Discussion in 'The History of Hockey' started by Don Taylor*, Mar 20, 2006.
Nothing huge but they would get something decent right? I Mean it was Wayne Gretzky.
"On February 27, 1996 he joined the St. Louis Blues in a trade for Patrice Tardif, Roman Vopat, Craig Johnson, and draft picks. While he scored 37 points in 31 games for the team (regular season and playoffs), and they got within one overtime game of the Conference finals, he never clicked with the team or with sniper and good friend Brett Hull on the ice as well as many had expected."
So they didn't try to resign him or anything eh.
It was down to Vancouver and New York eh..
well, St. Louis...
Toronto allegedly almost got him as well, depending on who you believe
but hey, Roman Vopat
Another Pat Quinn screw-up.
He stupidly gave Gretzky an ultimatum deadline well after midnight when Gretzky had already gone to bed for the night - and Gretzky was pi$$ed. Quinn pulled the offer off the table. So off to New York. Could you have imagined Gretzky centering Pavel Bure?
when your wayne gretzky anything less than 87 points in 31 games is Jim Campbellesque.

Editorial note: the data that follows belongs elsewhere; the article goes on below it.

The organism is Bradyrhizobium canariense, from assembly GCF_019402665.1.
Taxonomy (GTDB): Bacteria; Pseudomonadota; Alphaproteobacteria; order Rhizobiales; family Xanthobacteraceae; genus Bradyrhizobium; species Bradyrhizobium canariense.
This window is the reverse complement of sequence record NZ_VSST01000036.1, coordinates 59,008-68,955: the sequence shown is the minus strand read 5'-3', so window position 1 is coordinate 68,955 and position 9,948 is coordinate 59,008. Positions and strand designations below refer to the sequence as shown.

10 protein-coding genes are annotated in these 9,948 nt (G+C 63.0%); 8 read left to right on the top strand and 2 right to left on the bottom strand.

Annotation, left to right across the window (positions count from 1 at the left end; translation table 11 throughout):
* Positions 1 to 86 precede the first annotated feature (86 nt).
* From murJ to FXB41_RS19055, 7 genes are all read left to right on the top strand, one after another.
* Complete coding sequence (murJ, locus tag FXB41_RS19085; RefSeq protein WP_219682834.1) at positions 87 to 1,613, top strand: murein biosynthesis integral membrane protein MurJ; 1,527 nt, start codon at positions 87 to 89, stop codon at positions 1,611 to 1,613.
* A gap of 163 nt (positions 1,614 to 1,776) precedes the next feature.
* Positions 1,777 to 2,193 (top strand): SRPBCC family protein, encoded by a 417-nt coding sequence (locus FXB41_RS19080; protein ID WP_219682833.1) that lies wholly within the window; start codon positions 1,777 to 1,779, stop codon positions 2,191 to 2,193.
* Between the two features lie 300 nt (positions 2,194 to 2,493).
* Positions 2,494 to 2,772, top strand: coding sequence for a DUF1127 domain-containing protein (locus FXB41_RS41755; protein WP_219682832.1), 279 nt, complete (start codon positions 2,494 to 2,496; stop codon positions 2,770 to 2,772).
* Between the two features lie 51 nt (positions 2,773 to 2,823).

Reading the topic I remember a question I 've asked my self for some times...
I bought the DVD ultimate Gretzky(great DVD, 2 hour interview with Kiefer Sutherland, greatest moments, records, etc.)
In the DVD , they never talk about Gretky as a Blues, no pics, no comments, no videos...
Anyone knows if Gretzky has something against the Blues ? any regrets going there ?
I heard he never saw eye-to-eye with Mike Keenan while he was there. But really I think the reason its not mentioned, is that nothing noteworthy happened in St. Louis.
But Pat Quinn breaks in the rookies!
On that note: Has anyone ever seen eye-to-eye with Keenan?
LA would have been better off finishing the season with Gretzky, then letting him leave in the off-season so they could get the compensatory second round pick.
Johnson went on to play over 500 NHL games. Solid third liner at his peak. Tardif's only other notable accomplishment is he won an NCAA championship with Paul Kariya at Maine. Vopat had one of the most forgetable 133-game careers in NHL history.
Jeremy Roenick and Ed Belfour love the guy.
You have to think Mark Messier, Stephane Matteau and Brian Noonan did, too